Art has always been my refuge - a sacred, secret place where I could step out of conceptual mind and explore the world of feelings and alternative realities. Growing up in DC, and later as a student in Paris, museums felt to me like places of worship, or sources of nourishment. 

I’ve spent much of my adult life as an expat, teaching contemplative practices (Ashtanga yoga + sitting meditation) and creative process. Spending so much time in a foreign culture reinforces universal themes of what it means to be human, and also presents a unique view into our differences. As a trained psychotherapist, I find these differences fascinating.

At a certain point, I realized that making art was the only thing that allowed me to quiet my mind completely and simultaneously experience its vastness. Meditation certainly helps the process. I derive inspiration from dreams, myth, literature, and especially from the nature spirits in Crestone, Colorado, where I live. Recognized as a spiritual “power place” where seekers and retreatants come to access inner wisdom, the San Luis Valley and surrounding Sangre de Cristo mountain range set the stage for a mystical environment where “the veil is thinner.”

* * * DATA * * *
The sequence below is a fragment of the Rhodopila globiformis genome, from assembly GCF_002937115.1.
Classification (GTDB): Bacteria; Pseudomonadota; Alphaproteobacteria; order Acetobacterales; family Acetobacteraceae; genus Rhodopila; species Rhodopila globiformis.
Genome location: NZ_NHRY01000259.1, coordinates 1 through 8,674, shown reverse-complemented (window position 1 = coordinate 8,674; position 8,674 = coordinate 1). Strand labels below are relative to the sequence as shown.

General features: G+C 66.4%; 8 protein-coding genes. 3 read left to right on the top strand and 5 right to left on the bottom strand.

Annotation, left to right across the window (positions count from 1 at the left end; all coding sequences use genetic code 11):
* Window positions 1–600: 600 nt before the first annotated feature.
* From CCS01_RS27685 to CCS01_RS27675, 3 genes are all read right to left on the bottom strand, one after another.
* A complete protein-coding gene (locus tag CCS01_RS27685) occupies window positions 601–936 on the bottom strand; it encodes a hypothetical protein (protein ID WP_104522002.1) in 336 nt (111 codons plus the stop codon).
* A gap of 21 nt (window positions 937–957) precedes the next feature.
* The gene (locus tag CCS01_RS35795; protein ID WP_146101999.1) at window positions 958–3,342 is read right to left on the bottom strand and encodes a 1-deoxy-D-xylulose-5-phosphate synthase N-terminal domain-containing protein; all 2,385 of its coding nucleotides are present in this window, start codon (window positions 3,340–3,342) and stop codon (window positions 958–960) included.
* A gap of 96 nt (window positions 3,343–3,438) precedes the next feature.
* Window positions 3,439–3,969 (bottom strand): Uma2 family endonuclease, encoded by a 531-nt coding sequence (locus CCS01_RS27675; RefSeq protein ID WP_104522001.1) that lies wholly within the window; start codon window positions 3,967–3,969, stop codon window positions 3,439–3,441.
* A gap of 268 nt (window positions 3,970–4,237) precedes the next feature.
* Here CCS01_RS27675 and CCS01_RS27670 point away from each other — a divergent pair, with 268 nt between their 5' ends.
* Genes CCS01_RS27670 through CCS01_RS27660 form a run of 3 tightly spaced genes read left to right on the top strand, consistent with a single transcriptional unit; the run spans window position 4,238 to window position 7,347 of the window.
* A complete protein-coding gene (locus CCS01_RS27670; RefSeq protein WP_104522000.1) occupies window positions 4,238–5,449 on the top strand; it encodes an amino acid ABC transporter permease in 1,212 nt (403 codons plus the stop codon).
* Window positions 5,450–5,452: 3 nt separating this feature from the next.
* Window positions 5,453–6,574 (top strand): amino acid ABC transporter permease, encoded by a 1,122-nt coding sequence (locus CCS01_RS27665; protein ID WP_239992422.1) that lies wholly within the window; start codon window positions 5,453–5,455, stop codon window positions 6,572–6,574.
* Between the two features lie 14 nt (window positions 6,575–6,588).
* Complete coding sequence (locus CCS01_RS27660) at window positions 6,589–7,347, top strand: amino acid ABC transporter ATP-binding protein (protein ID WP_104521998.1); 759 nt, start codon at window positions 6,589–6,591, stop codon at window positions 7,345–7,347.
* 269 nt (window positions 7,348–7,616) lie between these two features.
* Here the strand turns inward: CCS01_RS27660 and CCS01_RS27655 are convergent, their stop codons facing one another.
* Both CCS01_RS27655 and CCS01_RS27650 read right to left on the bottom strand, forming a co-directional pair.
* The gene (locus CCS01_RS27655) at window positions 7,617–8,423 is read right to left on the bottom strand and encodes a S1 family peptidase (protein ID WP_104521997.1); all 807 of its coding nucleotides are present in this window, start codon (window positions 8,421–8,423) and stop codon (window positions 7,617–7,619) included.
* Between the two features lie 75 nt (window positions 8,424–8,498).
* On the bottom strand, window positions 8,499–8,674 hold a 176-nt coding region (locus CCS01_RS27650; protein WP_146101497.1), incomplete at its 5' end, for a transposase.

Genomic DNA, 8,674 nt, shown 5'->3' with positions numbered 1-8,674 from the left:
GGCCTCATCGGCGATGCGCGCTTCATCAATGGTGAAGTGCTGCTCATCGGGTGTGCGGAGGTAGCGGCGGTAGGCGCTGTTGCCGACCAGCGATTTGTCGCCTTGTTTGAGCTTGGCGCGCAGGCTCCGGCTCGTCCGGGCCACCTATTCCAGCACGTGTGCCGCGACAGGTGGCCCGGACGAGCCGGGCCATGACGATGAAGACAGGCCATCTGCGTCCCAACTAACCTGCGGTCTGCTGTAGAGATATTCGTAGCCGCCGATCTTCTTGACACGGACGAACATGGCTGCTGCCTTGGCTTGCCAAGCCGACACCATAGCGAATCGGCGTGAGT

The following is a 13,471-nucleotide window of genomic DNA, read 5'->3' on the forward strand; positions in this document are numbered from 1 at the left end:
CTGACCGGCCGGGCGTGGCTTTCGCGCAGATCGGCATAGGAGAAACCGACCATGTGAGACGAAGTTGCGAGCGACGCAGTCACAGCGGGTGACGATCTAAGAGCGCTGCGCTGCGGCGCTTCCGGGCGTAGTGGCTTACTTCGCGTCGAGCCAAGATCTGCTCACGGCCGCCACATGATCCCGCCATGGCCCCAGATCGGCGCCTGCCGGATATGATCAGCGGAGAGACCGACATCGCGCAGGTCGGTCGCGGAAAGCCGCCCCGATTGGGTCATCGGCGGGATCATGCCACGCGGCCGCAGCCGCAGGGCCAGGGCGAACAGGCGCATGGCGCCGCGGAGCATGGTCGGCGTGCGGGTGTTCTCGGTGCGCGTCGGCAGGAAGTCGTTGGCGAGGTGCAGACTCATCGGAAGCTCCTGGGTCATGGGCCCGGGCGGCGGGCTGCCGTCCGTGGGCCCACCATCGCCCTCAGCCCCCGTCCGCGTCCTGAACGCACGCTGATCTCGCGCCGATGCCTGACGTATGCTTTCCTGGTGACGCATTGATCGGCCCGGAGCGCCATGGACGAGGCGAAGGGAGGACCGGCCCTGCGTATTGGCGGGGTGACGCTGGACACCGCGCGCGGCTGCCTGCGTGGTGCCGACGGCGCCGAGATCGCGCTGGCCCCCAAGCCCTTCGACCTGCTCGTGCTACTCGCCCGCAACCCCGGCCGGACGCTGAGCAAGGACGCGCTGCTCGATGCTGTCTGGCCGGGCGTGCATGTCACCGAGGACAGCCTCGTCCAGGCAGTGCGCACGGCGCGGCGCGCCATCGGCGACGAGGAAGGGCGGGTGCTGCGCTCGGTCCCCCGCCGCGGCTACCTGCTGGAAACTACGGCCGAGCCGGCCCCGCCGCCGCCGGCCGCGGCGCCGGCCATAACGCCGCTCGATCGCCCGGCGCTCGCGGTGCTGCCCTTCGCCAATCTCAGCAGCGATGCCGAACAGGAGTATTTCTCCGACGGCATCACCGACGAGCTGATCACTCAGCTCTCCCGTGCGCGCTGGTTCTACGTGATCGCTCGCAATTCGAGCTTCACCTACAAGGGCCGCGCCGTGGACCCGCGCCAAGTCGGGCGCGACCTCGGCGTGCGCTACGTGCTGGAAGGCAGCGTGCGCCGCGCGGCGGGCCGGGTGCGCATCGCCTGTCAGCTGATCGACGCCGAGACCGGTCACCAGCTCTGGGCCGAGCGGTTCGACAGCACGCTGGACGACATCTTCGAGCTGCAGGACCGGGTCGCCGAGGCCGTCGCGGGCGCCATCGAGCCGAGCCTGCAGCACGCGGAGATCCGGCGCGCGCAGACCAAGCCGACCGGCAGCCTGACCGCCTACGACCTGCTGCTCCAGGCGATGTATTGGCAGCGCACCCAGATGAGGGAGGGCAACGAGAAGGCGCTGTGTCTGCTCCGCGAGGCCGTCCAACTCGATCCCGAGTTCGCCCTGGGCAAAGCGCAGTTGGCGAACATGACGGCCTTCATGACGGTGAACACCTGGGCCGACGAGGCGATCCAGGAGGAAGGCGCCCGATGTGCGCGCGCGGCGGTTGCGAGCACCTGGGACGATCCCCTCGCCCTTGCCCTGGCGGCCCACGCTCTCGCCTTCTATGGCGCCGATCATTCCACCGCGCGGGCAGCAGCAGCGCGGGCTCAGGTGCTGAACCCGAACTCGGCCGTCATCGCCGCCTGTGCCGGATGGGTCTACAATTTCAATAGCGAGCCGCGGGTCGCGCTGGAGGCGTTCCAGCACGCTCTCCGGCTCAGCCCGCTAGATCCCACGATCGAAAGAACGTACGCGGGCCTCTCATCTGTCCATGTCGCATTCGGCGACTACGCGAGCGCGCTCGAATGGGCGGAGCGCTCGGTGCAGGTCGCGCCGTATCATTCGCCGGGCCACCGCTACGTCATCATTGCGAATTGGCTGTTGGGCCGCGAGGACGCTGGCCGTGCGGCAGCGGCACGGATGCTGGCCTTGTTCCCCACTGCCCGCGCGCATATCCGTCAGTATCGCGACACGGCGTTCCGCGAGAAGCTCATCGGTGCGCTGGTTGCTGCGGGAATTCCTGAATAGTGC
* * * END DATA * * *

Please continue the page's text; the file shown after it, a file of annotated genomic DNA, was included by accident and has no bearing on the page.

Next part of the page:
I make colorful encaustic wax monotypes on paper. The nature of the encaustic monotype process leaves an element of chance to each creation, adding to the mystery of how co-creation occurs. The desire to control outcomes is thwarted. As a devoted practitioner and teacher of yoga and meditation for over 25 years, my spiritual practice has gradually evolved into making art.

My hope is to convey how art is a bridge to this experience of mind that connects us with something larger than ourselves, and encourages us to realize that we are not alone.  

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Check out this talk I gave at Shumei, where I demonstrate the encaustic monotype process.